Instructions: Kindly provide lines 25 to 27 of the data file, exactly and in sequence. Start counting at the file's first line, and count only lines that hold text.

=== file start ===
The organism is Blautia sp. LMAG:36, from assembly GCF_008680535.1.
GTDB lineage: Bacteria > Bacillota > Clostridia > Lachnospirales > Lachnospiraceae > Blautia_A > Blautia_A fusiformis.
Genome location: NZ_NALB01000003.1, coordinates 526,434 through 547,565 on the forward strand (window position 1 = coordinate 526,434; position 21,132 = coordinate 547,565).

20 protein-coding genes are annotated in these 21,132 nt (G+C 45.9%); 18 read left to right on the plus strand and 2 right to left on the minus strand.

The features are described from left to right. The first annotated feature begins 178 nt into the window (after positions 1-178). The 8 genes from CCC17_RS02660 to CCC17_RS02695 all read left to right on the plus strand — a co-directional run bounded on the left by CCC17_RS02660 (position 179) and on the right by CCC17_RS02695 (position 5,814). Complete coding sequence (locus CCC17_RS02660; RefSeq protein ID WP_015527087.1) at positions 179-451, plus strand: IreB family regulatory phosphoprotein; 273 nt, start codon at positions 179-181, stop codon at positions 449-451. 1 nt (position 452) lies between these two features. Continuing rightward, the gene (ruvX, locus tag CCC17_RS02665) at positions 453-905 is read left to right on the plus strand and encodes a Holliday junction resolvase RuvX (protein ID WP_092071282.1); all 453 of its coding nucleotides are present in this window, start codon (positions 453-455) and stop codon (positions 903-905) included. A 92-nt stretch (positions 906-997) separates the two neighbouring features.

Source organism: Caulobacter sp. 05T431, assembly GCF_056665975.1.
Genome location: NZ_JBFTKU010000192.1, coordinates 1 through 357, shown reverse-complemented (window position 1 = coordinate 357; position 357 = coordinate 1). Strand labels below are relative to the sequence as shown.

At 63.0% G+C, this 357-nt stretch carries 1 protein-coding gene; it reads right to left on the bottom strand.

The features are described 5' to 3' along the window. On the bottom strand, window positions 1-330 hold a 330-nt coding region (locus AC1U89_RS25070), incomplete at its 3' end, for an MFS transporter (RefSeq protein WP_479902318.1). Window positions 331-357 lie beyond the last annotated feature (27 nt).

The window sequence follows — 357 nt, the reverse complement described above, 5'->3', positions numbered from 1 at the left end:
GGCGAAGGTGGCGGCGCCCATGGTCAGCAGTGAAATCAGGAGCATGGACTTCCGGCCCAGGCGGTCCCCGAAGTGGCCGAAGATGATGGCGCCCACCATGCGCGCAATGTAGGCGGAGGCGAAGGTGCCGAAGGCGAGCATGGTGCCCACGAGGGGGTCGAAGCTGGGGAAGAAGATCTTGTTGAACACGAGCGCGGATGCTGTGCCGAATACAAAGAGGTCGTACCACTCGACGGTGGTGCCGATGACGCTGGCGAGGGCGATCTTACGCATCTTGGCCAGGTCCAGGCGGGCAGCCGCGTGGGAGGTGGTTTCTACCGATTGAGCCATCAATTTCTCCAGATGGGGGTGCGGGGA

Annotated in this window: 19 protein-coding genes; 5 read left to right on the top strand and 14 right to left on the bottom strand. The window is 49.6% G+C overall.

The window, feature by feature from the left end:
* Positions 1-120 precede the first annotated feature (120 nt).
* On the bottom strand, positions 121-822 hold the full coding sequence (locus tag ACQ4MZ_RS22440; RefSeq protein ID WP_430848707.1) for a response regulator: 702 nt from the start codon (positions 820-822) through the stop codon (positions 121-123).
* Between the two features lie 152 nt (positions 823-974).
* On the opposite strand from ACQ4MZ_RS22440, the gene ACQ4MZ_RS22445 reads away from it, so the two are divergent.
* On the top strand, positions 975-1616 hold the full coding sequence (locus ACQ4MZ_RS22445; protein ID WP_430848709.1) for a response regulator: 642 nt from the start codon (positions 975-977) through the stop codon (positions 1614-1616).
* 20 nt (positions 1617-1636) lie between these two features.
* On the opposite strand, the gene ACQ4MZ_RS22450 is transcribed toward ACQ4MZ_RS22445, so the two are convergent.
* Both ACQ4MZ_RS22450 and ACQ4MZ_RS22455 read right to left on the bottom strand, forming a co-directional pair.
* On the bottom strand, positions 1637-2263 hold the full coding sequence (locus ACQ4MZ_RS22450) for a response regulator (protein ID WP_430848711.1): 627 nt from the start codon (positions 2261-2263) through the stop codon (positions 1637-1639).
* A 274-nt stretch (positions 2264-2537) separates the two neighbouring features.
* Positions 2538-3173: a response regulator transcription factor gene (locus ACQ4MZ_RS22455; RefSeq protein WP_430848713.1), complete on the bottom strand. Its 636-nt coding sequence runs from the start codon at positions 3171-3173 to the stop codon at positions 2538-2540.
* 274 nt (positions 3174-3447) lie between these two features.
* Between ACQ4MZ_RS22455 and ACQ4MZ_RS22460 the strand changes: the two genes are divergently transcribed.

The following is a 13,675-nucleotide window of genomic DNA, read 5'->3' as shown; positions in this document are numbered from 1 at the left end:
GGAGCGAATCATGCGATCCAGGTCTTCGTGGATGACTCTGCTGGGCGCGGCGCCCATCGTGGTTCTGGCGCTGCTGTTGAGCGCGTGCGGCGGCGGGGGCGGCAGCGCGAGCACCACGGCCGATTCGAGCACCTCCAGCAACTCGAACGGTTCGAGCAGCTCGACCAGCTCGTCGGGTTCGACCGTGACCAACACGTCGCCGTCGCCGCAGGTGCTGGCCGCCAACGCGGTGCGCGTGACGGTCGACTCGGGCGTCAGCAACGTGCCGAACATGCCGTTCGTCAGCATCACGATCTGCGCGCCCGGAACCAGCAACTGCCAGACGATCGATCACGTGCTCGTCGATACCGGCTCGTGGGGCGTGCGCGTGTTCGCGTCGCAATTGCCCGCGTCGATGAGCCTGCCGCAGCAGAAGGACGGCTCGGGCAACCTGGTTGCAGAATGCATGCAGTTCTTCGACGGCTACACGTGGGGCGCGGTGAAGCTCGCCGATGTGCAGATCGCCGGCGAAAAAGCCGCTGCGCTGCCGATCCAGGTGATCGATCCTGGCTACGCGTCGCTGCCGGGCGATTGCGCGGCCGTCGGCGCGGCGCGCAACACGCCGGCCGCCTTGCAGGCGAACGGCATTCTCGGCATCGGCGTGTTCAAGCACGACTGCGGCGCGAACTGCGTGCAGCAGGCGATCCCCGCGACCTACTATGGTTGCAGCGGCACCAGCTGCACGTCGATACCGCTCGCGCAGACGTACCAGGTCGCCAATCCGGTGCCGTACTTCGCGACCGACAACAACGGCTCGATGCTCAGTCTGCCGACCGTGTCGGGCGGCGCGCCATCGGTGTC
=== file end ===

* 274 nt (positions 3174-3447) lie between these two features.
* Between ACQ4MZ_RS22455 and ACQ4MZ_RS22460 the strand changes: the two genes are divergently transcribed.

The following is a 13,675-nucleotide window of genomic DNA, read 5'->3' as shown; positions in this document are numbered from 1 at the left end: